Revisiting The zSeries Mainframe Storage Hierarchy

Recommendation: The next time you perform a zSeries Mainframe server upgrade, consider adding Flash Express cards, for an extra 1.4-5.6 TB of memory speed storage. Similarly, the next time you perform a zSeries Mainframe DASD subsystem upgrade, consider adding as much SSD (flash memory) capability that you can afford and justify. Both upgrades will deliver significant performance and business benefits, arguably for minimal cost, when considered as a several year TCO investment.

Conceptually the zSeries Mainframe storage hierarchy has comprised the same layers for many decades, while performance and capacity attributes have dramatically increased over time. Although System/390 introduced the concept of Expanded Storage (I.E. Hiperspace, Data Space) in 1990 and there have been various implementations of SSD (E.g. StorageTek 4080), the ability to transparently implement significant capacity memory layers has only recently become possible.

Let’s not forget, the closer data is to that most precious and expensive of resources, namely CPU, the faster it will process. When revisiting the traditional storage hierarchy, we can now consider two new layers, namely Flash Express and Solid State Drive (SSD):

zSeries Storage Hierarchy

I have previously written about the Flash Express layer. Flash Express is a new memory layer within the zSeries Mainframe storage hierarchy, which can be considered as either a Solid State Drive (SSD) or Storage Class Memory (SCM) technology. Flash Express is integrated on PCI Express attached RAID 10 Cards, packaged as a two card pair, each with a 1.4 TB capacity per mirrored card pair. A maximum of 4 card pairs can be configured, delivering up to 5.6 TB of memory capacity, assigned to LPAR resources, just like main memory.

The simplest function to benefit from Flash Express memory would be SVC dump processing, substantially reducing dump capture time.

Flash Express can also be deployed to replace z/OS disk paging, substantially reducing the response time associated (I.E. ~5-20 μs vs. ~10 ms). The benefit for z/OS paging is not the replacement of memory paging, but replacing disk paging with Flash Express storage. Flash Express is suitable for workloads that can tolerate paging, but will not benefit workloads that cannot tolerate paging activity. The fundamental z/OS design for Flash Express memory will not completely remove any virtual storage constraints created by a paging spike, although a modicum of scalability relief is expected due to the faster I/O associated with Flash Express memory.

In conjunction with Flash Express, there were advancements in the Real Storage Management (RSM) function, including pageable 1MB Large Page Support. Large Pages (1MB) deliver benefit, with increased performance, decreasing the number of Translation Lookaside Buffer (TLB) misses that an application incurs, reducing time when converting virtual addresses into physical addresses and reduced real storage usage to maintain DAT structures. The use of Large Pages typically deliver Internal Throughput Rate (ITR) performance benefits of ~1% for IMS, ~3% for DB2 and ~5% for Java workloads.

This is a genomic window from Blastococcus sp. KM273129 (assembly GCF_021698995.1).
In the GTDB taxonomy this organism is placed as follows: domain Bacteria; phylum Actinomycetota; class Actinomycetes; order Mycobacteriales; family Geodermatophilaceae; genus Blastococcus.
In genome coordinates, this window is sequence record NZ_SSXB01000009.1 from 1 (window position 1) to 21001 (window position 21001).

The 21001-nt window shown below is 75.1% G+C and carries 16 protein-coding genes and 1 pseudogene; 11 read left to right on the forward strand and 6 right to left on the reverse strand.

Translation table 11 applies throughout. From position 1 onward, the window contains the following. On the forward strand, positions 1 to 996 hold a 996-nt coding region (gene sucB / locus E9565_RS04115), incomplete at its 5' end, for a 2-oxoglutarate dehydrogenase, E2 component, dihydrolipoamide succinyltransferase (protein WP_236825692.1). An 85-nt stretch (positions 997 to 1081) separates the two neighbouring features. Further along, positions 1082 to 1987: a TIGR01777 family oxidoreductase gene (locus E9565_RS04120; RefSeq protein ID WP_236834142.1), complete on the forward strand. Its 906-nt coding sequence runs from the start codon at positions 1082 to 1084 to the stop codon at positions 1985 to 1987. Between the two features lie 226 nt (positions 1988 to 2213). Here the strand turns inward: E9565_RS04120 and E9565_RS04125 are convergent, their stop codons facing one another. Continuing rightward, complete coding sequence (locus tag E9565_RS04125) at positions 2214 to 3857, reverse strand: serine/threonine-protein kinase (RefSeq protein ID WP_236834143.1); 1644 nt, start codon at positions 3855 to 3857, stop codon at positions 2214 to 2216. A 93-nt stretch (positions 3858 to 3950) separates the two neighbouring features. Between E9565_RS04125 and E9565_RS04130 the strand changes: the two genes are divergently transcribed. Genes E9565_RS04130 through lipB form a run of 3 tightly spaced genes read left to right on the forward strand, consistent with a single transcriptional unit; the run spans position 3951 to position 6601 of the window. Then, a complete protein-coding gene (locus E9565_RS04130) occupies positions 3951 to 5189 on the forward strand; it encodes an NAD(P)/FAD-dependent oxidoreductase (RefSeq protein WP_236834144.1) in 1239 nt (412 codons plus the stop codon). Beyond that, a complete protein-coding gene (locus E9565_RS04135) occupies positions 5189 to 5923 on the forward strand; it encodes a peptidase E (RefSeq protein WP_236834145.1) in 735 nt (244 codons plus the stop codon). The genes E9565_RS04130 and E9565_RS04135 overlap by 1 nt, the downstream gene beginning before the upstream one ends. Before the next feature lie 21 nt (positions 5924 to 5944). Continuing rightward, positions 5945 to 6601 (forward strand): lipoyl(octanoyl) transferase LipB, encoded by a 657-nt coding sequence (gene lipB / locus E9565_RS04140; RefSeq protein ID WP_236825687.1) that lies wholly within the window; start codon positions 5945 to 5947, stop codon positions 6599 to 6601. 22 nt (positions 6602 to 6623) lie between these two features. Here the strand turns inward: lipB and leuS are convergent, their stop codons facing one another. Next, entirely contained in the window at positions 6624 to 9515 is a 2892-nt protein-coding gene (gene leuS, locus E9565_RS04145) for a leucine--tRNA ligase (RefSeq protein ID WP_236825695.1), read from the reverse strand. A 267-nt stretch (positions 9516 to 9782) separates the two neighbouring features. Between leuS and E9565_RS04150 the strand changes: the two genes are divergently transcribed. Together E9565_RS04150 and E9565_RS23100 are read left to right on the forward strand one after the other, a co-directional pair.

Although SSD (flash) storage might have been selectively deployed in the zSeries Mainframe Data Centre for the last 5 years or so, the ever increasing requirement for increased Quality of Service (QoS) in terms of data availability and ultra-fast transaction response times dictate the increased usage of SSD architectures. Entire DASD subsystems can be built upon SSD technologies, or more likely, hybrid subsystems, containing both SSD and traditional HDD technologies. This storage subsystem evolution allows organizations to gain significant competitive advantages, delivering new services for existing and more importantly, new customers alike.

Using SSD disk subsystems, overcomes the limitations of traditional spinning hard disk drives. However, not every enterprise application needs this ultra-high performance; since flash storage still costs more than spinning drives for the same capacity, organizations must be mindful of expenditure and now much flash memory (SSD) they deploy; as always, flexibility is key.

Complete or hybrid SSD I/O subsystems deliver performance and economic advantages for your mission critical business environment:

  • Green Data Centre: ~25-60% energy reduction (flash memory vs. spinning disk)
  • Data Centre Space: ~20-40% smaller footprint (memory cards vs. Hard Disk Drives)
  • Optimal Performance: Consistent ~1-3 ms access (Hard Disk Drives @ ~10 ms)

The utopia is for a self-tuning disk subsystem, automatically redirecting I/O between SSD and HDD, based on file performance and overridden, as and when required, by storage policies. Whether EMC, HDS (HP OEM) or IBM, this self-tuning ability is evolving, while each disk vendor has their own implementation. However, whatever your choice of disk subsystem, the ability to incorporate SSD into your storage hierarchy, either full or partial is evident.

In conclusion, ~25 years ago, the zSeries Mainframe user benefitted from faster performance via System/390 Expanded Storage and disk subsystems with cache and DASD Fast Write memory buffers. The cost of such memory storage was a major consideration then, but with good I/O tuning disciplines, the savvy zSeries Mainframe user benefitted from these technology advancements. Flash Express and SSD deliver the potential to deliver increased performance, for a relatively low cost, and now is the time to embrace these technologies. Ignore the storage hierarchy at your peril and as I previously documented, optimal I/O performance always delivers significant benefit.